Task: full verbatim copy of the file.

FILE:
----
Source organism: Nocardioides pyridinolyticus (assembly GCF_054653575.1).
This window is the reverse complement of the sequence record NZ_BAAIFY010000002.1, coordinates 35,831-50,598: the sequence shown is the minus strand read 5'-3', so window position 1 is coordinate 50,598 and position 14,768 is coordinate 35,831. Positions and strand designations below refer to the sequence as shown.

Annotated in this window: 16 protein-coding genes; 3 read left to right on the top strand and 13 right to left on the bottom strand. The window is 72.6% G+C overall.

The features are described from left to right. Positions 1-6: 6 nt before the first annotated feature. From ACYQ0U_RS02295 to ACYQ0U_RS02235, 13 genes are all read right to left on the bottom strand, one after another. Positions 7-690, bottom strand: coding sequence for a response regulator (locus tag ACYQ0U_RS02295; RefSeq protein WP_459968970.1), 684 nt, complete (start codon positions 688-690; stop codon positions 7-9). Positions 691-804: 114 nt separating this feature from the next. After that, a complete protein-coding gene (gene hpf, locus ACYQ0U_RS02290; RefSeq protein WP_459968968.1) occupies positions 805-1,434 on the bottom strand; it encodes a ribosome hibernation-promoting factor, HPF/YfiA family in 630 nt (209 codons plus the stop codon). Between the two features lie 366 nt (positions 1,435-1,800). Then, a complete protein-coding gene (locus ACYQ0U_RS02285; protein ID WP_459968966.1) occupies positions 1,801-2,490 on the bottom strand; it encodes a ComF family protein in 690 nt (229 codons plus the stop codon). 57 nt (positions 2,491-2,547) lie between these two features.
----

Source organism: Nocardioides pyridinolyticus (assembly GCF_054653575.1).
This window is the reverse complement of the sequence record NZ_BAAIFY010000002.1, coordinates 35,831-50,598: the sequence shown is the minus strand read 5'-3', so window position 1 is coordinate 50,598 and position 14,768 is coordinate 35,831. Positions and strand designations below refer to the sequence as shown.

Annotated in this window: 16 protein-coding genes; 3 read left to right on the top strand and 13 right to left on the bottom strand. The window is 72.6% G+C overall.

The features are described from left to right. Positions 1-6: 6 nt before the first annotated feature. From ACYQ0U_RS02295 to ACYQ0U_RS02235, 13 genes are all read right to left on the bottom strand, one after another. Positions 7-690, bottom strand: coding sequence for a response regulator (locus tag ACYQ0U_RS02295; RefSeq protein WP_459968970.1), 684 nt, complete (start codon positions 688-690; stop codon positions 7-9). Positions 691-804: 114 nt separating this feature from the next. After that, a complete protein-coding gene (gene hpf, locus ACYQ0U_RS02290; RefSeq protein WP_459968968.1) occupies positions 805-1,434 on the bottom strand; it encodes a ribosome hibernation-promoting factor, HPF/YfiA family in 630 nt (209 codons plus the stop codon). Between the two features lie 366 nt (positions 1,435-1,800). Then, a complete protein-coding gene (locus ACYQ0U_RS02285; protein ID WP_459968966.1) occupies positions 1,801-2,490 on the bottom strand; it encodes a ComF family protein in 690 nt (229 codons plus the stop codon). 57 nt (positions 2,491-2,547) lie between these two features.